It was Passover. The year was 1971, or as we Jews like to call it, 57-something. I was just a kid at his uncle's house looking for the afikomen when life as I knew it began to change. I happened to lean on a wood panel along the hallway wall, and a door slid open. Without thinking, I stepped inside, and the door closed behind me. Behind that door, what I saw was a whole new world.
I had wondered why my Aunt Rivka missed the Four Questions. Turned out she was back here with my Uncle Moishe sitting at mission control. Spread out before them were dozens of television screens displaying assembly chambers, boardrooms, bank vaults, and battlefields. "All right, my sheyn yingl," Aunt Rivka said, "so now you know!"
On Screens 7 and 8 were vast expanses of desert and several long phalanxes of tanks. Uncle Moishe explained that they were Egyptian and Syrian tanks stationed in the Sinai and Golan Heights. With some help from cousin Yentl, Rivka and Moishe were hard at work staging an "attack" on Israel by several Middle East "adversaries." This was a chore -- real tsuris. The Egyptians and Syrians couldn't invade Israel with Israeli tanks, so Yentl ordered a couple thousand T-55s from the Soviet Union. It would take till 1973 to put all the pieces in place, but the end result would be a more militarily dominant Israel.
Over on Screen 11 were several middle-aged men sitting around a mahogany conference table. There were six, to be precise. Uncle Moishe identified the first five: Lucchese, Gambino, Genovese, Bonanno, and Colombo. I wondered who the sixth was, and Aunt Rivka told me to look a bit closer. It was Uncle Shlomo. The kids at the Seder had been told Uncle Shlomo was in Long Island Jewish getting a goiter removed. But there on the screen, clearly, was Uncle Shlomo and his goiter. It was all very complicated. But the bottom line was the price of a quart of milk would be going up 10 cents.
Three screens over was a similar scene but with ropes, cameras, and technical people. Cousin Yochanan had just green-lighted a new movie called "The Godfather," the profits from which would be used to purchase the Soviet tanks Moishe had mentioned earlier. Yentl kidded about how Paramount had passed on the picture but then soon found out their credit was suddenly no good on a dozen other movies in production. "It was either that," Yentl said, "or the horse's head." Yentl, Moishe, and Rivka all laughed. I didn't get it.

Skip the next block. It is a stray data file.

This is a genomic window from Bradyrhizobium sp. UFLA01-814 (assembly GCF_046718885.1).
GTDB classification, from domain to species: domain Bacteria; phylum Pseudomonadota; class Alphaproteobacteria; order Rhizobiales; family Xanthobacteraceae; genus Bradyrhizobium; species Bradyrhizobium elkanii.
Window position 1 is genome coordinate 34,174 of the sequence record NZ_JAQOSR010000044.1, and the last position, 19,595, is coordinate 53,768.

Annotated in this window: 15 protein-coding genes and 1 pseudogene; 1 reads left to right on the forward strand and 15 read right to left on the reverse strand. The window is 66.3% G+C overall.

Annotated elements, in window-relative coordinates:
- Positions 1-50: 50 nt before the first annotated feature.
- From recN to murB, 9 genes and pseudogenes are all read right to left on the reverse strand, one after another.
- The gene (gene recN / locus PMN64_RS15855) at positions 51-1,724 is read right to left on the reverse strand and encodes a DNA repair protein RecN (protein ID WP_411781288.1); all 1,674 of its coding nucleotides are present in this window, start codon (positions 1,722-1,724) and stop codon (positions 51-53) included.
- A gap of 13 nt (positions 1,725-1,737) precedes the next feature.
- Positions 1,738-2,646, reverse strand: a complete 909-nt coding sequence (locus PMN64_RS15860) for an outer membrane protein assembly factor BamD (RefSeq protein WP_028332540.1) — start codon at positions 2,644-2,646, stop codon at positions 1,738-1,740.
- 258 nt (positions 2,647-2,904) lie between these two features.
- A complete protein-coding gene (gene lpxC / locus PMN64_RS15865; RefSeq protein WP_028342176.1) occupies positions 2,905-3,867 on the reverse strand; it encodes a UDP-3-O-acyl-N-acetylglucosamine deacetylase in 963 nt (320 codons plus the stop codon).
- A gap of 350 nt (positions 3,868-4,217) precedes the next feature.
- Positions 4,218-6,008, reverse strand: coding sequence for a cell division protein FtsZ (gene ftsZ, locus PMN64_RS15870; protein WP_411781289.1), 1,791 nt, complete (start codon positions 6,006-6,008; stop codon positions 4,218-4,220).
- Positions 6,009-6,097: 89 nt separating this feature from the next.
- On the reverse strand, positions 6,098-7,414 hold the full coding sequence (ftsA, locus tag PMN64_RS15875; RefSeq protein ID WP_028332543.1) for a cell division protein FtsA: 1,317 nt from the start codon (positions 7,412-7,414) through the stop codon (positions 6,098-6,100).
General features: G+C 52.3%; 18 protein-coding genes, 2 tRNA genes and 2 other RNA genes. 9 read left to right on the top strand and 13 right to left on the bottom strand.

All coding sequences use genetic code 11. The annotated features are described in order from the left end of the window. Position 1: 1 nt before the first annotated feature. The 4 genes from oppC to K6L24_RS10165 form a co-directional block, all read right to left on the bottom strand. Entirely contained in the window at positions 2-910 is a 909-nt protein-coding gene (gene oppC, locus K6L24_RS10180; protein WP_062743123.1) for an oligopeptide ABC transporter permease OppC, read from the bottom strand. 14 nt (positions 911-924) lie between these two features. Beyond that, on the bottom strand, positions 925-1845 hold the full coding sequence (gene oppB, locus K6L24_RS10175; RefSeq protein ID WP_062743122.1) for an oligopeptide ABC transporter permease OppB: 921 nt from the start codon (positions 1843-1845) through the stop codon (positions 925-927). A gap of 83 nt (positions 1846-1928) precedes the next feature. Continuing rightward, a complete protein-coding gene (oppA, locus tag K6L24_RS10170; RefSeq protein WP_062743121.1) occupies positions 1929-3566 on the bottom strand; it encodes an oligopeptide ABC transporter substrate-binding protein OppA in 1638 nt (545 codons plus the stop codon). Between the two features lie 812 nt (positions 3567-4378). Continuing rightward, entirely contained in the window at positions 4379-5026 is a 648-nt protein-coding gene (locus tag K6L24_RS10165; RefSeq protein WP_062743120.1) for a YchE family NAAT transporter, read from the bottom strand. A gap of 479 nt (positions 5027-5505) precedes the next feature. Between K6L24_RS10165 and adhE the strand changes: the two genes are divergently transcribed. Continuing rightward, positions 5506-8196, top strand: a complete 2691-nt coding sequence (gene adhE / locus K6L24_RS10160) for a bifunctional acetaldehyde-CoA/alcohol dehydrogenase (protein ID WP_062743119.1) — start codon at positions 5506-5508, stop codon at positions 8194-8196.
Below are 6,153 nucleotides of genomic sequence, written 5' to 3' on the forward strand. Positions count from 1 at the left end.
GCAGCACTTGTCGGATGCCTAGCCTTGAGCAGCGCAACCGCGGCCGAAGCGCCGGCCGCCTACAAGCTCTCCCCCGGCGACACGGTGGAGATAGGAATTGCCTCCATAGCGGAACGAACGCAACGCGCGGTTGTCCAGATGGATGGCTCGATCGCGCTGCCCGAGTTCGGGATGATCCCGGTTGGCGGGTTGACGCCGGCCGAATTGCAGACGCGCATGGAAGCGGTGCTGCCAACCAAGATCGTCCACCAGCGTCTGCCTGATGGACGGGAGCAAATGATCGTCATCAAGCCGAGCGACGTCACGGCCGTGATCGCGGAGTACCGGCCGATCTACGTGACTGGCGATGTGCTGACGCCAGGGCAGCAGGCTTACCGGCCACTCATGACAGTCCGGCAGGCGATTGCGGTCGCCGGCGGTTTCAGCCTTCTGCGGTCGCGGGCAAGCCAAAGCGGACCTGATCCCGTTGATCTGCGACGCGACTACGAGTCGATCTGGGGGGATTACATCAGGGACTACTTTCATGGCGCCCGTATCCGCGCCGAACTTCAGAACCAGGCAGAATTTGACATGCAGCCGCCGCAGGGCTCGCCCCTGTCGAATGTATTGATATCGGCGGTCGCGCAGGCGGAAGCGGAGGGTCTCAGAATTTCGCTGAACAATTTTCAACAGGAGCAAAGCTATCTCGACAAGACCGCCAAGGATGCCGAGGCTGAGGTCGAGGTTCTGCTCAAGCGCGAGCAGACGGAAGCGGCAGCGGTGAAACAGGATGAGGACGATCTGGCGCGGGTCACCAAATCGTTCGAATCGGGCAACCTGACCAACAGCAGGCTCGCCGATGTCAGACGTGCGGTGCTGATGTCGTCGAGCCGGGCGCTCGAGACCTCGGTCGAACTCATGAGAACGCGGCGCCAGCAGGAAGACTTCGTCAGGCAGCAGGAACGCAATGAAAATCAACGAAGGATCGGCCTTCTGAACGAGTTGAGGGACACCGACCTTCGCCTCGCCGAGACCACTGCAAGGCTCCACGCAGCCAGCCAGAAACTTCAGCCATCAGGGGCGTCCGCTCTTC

But it would all work out for the best, they said. If I would just be a nice bubeleh, I could grow up to be a mensch with a studio of my own, a couple of modest West African nations, and a seat on the World Bank. I had it easy, they said. I was second generation. My father's generation and his father's generation had to stage entire World Wars and a Holocaust as a cover. To this day, we had relatives all over Brooklyn, Queens, and the Bronx living on small, fixed incomes in city housing; On Medicaid, Medicare, and disability as part of the ruse. If they were willing to make that kind of sacrifice to perpetuate worldwide domination by the Jewish people, the least I could do was be quiet and eat my gefilte fish.
I did for a while. I even got into an Ivy League college. Everyone kvelled. But then, I had some ideas of my own. I married a shiksa. We joined a reform temple. We had our daughter's bat mitzvah in the backyard for chump change instead of for six figures at a glitzy behemoth catering hall as called for in the Talmud. And I paid the price. I was shunned -- more or less excommunicated. And then it got worse. My sit-com pilot wasn't picked up.
Well, to paraphrase Groucho Marx, I wanted to be a member of a club that wouldn't have me. I'm back in the minyan again and feeling great. My days are filled with kreplach and warmongering. I'm looking at raising the prime rate again. Lebanon is keeping me busy, as is the fall lineup on FOX.
As for Mel Gibson, I am urging everyone to cut him a break. Not because he is "sick." And not even because his outrageous drunken accusations happen to be true. I appeal to the good people of the planet to cut Mel Gibson some slack, because on that fateful night, Mel Gibson -- movie star, director, producer, lightning rod for controversy -- was simply carrying out orders. If you don't believe me, ask Uncle Moishe.
Rich Herschlag is a consulting engineer and the author of four books. He writes for Freezerbox.com and can be visited at RichsRant.com.